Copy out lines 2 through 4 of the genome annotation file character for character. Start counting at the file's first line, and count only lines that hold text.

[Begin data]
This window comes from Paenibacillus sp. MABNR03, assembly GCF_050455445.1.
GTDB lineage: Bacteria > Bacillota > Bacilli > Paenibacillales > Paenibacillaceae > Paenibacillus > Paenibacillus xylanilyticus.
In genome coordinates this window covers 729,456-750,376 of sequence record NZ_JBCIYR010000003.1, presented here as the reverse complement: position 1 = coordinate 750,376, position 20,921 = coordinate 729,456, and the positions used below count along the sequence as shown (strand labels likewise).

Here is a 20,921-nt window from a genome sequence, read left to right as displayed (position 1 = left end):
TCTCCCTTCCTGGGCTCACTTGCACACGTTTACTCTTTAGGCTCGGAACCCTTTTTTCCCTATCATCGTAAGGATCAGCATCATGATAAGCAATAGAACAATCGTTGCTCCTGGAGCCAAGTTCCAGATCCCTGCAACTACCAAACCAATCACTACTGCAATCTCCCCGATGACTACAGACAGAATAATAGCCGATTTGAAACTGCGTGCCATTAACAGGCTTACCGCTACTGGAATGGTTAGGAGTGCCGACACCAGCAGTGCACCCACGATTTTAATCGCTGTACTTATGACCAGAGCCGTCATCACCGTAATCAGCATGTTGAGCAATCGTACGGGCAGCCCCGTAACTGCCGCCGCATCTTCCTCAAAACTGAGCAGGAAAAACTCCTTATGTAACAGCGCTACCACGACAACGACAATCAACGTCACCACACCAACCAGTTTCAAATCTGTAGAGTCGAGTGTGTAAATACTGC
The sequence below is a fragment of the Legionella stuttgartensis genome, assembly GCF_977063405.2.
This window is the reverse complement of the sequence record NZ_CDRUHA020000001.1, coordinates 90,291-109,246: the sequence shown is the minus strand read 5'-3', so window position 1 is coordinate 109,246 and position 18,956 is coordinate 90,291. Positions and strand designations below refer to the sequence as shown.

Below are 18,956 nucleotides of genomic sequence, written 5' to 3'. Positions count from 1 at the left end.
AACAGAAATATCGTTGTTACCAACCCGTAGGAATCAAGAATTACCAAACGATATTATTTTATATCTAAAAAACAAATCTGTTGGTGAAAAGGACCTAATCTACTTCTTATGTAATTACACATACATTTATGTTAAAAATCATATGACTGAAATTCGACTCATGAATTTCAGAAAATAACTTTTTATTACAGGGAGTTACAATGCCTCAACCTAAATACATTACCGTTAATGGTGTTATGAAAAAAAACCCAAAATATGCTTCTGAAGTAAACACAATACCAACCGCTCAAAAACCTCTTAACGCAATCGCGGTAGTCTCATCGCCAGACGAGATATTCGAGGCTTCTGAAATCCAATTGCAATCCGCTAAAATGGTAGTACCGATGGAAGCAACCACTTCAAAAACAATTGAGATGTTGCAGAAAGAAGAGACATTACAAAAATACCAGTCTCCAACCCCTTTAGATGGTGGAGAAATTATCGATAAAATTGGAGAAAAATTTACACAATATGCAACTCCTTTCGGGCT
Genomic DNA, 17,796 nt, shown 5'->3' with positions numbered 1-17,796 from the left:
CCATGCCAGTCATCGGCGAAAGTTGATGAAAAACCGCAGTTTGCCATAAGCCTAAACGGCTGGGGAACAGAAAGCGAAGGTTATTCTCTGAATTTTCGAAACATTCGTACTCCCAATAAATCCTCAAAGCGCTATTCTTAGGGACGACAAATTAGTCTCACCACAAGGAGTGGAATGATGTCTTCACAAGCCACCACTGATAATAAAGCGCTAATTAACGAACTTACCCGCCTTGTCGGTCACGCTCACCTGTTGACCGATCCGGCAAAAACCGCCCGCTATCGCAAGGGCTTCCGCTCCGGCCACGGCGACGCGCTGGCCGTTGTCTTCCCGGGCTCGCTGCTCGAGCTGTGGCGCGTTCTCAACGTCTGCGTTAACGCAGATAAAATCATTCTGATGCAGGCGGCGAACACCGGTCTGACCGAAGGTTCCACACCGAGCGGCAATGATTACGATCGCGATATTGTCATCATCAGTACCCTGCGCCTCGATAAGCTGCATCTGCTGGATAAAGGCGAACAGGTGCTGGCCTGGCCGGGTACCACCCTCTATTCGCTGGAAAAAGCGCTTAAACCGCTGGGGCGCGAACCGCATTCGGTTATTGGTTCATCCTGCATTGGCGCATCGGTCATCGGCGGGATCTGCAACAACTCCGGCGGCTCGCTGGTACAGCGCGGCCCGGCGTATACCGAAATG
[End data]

GTDB lineage: Bacteria > Bacillota > Bacilli > Paenibacillales > Paenibacillaceae > Paenibacillus > Paenibacillus xylanilyticus.
In genome coordinates this window covers 729,456-750,376 of sequence record NZ_JBCIYR010000003.1, presented here as the reverse complement: position 1 = coordinate 750,376, position 20,921 = coordinate 729,456, and the positions used below count along the sequence as shown (strand labels likewise).

Here is a 20,921-nt window from a genome sequence, read left to right as displayed (position 1 = left end):